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I can't even convince my wife on MMR

So newspapers are once again leading with the debate on MMR and autism. When the controversy was reignited with the allegation that Andrew Wakefield had not disclosed all sponsors who may have had conflicting interests in his original research of six years ago, my first thoughts were: 'Why has it taken so long for this easily available information to come out into the open?' ­ followed immediately by a 'So what?'

No one in the medical sector ever thought the original warranted the publicity it received at the time and since.

The numbers involved in the research ­ a dozen ­ hardly constituted a sample size that would have statistical significance in a condition, autism, affecting thousands and a putative cause, MMR vaccination, involving millions. But what that original paper highlighted was that:

 · The national press, in its need to compete and increase circulation, is eager to pick up and publish any piece of scientific research that may be 'in the public interest'.

 · Our society has moved to a level where it demands a cause for everything.

 · A sizeable minority is unwilling to accept individual risk of any sort to benefit society

as a whole.

MMR/autism is a cause celebre based on simple observation and anecdotal evidence. Many advances in modern medicine have started with little more than that.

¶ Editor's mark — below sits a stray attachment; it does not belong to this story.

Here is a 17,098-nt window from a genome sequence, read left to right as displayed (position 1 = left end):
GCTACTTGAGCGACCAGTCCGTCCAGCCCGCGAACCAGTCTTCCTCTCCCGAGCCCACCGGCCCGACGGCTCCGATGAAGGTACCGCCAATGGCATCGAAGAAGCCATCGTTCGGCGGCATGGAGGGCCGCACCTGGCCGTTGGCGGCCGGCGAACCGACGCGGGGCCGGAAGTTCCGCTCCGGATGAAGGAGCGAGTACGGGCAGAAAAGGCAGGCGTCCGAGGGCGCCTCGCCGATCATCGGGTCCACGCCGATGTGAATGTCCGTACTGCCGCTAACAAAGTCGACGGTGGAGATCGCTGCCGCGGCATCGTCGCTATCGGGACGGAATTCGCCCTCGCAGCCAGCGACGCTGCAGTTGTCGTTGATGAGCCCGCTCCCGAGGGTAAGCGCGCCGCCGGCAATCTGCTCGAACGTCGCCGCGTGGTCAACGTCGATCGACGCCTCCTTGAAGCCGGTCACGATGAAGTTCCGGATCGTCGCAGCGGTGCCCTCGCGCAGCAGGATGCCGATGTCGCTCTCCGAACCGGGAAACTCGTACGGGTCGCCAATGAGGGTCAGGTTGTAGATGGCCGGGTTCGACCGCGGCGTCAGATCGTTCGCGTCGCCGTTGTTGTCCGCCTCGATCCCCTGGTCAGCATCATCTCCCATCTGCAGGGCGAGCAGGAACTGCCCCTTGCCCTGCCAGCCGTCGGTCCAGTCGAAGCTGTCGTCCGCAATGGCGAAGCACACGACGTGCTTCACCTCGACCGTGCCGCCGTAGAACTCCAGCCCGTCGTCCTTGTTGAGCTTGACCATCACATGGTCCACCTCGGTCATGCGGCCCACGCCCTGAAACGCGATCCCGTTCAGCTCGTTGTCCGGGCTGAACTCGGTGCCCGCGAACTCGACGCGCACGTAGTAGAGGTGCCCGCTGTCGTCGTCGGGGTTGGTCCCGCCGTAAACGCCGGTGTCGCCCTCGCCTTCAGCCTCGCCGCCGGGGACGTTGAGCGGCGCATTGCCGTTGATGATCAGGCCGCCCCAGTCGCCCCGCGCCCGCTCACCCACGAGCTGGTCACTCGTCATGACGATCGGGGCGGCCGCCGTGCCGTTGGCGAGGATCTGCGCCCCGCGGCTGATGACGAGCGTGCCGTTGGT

I am still bruised and recovering from the HRT debacle where I am now advising menopausal women to do the exact opposite of what I was wholeheartedly advising them to do five years ago.

I am not worried about litigation but I am about losing the faith of the public in the medical profession. Seeing things from a patient's perspective it is hard to argue

against someone who has genuine concerns when you know that the severity of having a child with autism is several orders of magnitude greater than having one with measles, mumps or rubella.

If I had young children today I would still, with minimal concern, have them immunised. My wife, who is not the thickest woman on the planet, would not. If I cannot convince her, how am I going to convince my patients?

Dr Jim Sherifi

Sudbury, Suffolk

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